Spotify Premium gains 309% listening share over 5 years: Westwood One blog via Edison Research

Pierre Bouvard, who manages the Westwood One blog, periodically pulls metrics from the ongoing Share of Ear survey by Edison Research, and fashions correlations and trends from that survey. (Share of Ear is a subscription service; see HERE.)

In a new blog entry posted yesterday, Bouvard takes a deep dive into five years of Share of Ear metrics, and presents a truckload of trends related to Spotify, Pandora, AM/FM radio, and podcasting. The natural emphasis of Bouvard’s work is to highlight radio and podcasting as desirable media categories for advertisers. In that light the blog post highlights an “emerging audio trend” which compares Spotify’s five-year growth across its ad-free service (high growth) to the ad-supported side (much lower growth). Here is the infographic:

The underlying point: Don’t think of Spotify as a single entity; the higher-growth part is not applicable to advertisers. Taken out of that context, though, we see a meteoric — and accelerating — growth story for Spotify’s higher margin subscription service.

In looking at the numbers above, and the entire blog post, we were puzzled by the use of “audience” to describe many metrics, since Share of Ear measures minutes spent listening, not number of listeners. We reached out to Pierre Bouvard with metrics from Spotify’s Q3 earnings report, which shows more ad-supported monthly users (220-million) than Spotify Premium monthly users (172-million).

Bouvard graciously sent back an informative explanation of how Share of Ear works, and how Bouvard interprets its importance to advertisers. “A 90-day number of users include very light listeners all the way to very heavy listening,” Bouvard told us. “Edison’s Share of Ear is a far more accurate representation of commercial audience.” He further noted that Edison uses a combination of reach and time spent to arrive at “total tuning minutes.”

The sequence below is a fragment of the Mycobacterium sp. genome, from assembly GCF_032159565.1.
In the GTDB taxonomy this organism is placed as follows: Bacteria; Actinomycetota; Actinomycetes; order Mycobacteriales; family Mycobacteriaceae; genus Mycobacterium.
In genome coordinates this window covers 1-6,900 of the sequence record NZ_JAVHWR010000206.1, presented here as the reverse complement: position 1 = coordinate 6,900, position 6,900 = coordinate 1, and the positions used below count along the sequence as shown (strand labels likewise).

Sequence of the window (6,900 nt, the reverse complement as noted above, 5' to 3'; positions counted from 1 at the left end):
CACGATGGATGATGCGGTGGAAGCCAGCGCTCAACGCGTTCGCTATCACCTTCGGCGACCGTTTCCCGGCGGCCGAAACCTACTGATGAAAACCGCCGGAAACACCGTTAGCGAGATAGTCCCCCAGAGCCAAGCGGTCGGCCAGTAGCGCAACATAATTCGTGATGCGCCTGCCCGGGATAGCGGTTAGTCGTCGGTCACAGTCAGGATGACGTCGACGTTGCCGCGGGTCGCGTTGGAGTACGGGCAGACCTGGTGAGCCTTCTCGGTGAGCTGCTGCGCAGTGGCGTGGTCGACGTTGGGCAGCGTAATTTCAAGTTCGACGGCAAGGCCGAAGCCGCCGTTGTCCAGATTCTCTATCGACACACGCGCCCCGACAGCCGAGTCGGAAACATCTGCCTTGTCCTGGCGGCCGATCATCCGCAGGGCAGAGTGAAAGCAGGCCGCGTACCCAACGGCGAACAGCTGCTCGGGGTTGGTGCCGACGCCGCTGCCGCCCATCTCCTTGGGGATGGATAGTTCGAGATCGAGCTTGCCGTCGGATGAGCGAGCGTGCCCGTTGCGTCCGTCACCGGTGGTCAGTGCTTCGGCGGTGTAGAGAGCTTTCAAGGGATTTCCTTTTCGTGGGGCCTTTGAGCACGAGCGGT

We still aren’t completely comfortable with a reference to “Spotify’s small ad-supported audience,” when that audience (measured in numbers of people) is the majority of Spotify’s total audience. But we understand it within the larger audio universe, as well as from an advertiser’s viewpoint where audience size, and minutes spent, both point to platform value.

Moving on, Pierre Bouvard also gets into podcasting, noting that “daily reach has grown in two age demos over two years:


There are also perceptual metrics in this release. Here is an interesting one, different versions of which we have seen in the field of radio measurement: “The audience share of AM/FM radio is 43% larger than the perception of media professionals.”

Pierre Bouvard’s blog post is a lengthy, exceptionally generous disclosure of Share of Ear results (and Westwood One interpretation). We count 18 charts and tables. No matter how they are chosen, interpreted, and worded according to Westwood One’s business mandates, this post is worth bookmarking. Here it is.


Brad Hill